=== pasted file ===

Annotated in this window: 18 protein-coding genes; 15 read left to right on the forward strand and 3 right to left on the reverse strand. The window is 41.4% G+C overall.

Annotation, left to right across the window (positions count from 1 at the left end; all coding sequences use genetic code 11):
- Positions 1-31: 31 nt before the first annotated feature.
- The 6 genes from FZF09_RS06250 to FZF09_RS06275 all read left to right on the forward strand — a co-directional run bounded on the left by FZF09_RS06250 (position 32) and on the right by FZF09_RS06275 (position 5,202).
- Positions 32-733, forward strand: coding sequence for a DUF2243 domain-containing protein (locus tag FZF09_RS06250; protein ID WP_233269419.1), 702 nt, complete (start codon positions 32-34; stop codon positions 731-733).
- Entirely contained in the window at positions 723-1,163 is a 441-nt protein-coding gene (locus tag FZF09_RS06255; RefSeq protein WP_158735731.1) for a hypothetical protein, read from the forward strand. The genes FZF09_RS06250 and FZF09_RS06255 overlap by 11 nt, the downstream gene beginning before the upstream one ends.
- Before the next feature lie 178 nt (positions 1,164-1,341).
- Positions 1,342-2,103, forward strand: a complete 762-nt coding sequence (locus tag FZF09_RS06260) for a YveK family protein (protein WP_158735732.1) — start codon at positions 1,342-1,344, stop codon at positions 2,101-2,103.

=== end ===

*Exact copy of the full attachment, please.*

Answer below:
Annotated in this window: 18 protein-coding genes; 15 read left to right on the forward strand and 3 right to left on the reverse strand. The window is 41.4% G+C overall.

Annotation, left to right across the window (positions count from 1 at the left end; all coding sequences use genetic code 11):
- Positions 1-31: 31 nt before the first annotated feature.
- The 6 genes from FZF09_RS06250 to FZF09_RS06275 all read left to right on the forward strand — a co-directional run bounded on the left by FZF09_RS06250 (position 32) and on the right by FZF09_RS06275 (position 5,202).
- Positions 32-733, forward strand: coding sequence for a DUF2243 domain-containing protein (locus tag FZF09_RS06250; protein ID WP_233269419.1), 702 nt, complete (start codon positions 32-34; stop codon positions 731-733).
- Entirely contained in the window at positions 723-1,163 is a 441-nt protein-coding gene (locus tag FZF09_RS06255; RefSeq protein WP_158735731.1) for a hypothetical protein, read from the forward strand. The genes FZF09_RS06250 and FZF09_RS06255 overlap by 11 nt, the downstream gene beginning before the upstream one ends.
- Before the next feature lie 178 nt (positions 1,164-1,341).
- Positions 1,342-2,103, forward strand: a complete 762-nt coding sequence (locus tag FZF09_RS06260) for a YveK family protein (protein WP_158735732.1) — start codon at positions 1,342-1,344, stop codon at positions 2,101-2,103.